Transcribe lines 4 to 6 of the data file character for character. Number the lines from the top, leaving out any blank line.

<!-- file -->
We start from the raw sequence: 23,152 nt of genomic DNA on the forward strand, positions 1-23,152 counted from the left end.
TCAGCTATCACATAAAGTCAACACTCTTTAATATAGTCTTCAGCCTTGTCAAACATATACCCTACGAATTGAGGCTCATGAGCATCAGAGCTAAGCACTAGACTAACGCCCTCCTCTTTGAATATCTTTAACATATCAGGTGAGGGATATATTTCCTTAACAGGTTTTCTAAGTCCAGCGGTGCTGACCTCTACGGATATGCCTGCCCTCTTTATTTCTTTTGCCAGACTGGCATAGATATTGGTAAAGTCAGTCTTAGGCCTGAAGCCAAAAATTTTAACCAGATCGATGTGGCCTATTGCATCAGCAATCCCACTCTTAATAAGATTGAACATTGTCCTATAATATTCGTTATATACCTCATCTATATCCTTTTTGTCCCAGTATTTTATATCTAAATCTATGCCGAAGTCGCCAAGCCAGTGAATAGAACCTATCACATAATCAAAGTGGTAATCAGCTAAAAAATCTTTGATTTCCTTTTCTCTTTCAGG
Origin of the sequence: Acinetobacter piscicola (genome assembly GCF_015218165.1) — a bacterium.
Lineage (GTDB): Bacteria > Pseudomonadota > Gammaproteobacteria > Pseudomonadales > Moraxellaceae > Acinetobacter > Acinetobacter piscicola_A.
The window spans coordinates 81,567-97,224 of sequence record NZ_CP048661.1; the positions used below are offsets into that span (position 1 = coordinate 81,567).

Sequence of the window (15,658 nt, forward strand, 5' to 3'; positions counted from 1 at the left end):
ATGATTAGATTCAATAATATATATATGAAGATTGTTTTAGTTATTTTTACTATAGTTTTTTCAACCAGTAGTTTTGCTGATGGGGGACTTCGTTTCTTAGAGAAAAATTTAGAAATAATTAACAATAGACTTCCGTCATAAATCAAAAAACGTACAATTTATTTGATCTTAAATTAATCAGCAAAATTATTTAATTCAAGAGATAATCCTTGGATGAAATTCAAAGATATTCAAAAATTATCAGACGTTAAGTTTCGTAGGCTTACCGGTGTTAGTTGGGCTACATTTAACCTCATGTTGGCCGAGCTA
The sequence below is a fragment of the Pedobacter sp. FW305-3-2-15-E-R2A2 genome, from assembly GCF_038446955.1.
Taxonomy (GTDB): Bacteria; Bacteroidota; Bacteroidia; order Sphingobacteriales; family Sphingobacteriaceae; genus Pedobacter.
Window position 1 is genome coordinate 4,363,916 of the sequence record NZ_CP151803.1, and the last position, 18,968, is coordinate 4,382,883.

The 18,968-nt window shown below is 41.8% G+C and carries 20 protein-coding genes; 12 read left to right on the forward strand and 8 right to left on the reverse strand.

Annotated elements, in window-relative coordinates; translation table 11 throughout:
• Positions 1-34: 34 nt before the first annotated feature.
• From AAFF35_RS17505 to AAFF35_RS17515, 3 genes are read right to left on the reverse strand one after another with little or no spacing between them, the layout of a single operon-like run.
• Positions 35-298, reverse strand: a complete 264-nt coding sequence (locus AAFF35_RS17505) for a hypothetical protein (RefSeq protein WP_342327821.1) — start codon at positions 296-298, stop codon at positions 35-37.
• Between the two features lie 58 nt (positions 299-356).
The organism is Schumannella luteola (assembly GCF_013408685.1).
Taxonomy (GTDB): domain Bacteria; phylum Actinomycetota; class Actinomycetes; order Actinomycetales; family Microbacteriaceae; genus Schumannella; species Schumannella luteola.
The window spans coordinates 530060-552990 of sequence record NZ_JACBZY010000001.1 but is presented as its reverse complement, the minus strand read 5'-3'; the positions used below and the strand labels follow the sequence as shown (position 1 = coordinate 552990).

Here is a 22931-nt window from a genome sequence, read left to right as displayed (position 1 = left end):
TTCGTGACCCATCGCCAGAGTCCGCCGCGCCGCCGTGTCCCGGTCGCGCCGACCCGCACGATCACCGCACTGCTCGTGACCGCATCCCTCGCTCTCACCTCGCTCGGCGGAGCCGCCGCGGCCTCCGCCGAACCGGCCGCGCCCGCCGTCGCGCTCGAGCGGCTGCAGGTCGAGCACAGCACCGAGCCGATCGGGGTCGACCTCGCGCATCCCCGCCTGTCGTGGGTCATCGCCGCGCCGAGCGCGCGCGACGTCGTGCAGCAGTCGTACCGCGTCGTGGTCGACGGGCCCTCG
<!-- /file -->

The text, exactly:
Lineage (GTDB): Bacteria > Pseudomonadota > Gammaproteobacteria > Pseudomonadales > Moraxellaceae > Acinetobacter > Acinetobacter piscicola_A.
The window spans coordinates 81,567-97,224 of sequence record NZ_CP048661.1; the positions used below are offsets into that span (position 1 = coordinate 81,567).

Sequence of the window (15,658 nt, forward strand, 5' to 3'; positions counted from 1 at the left end):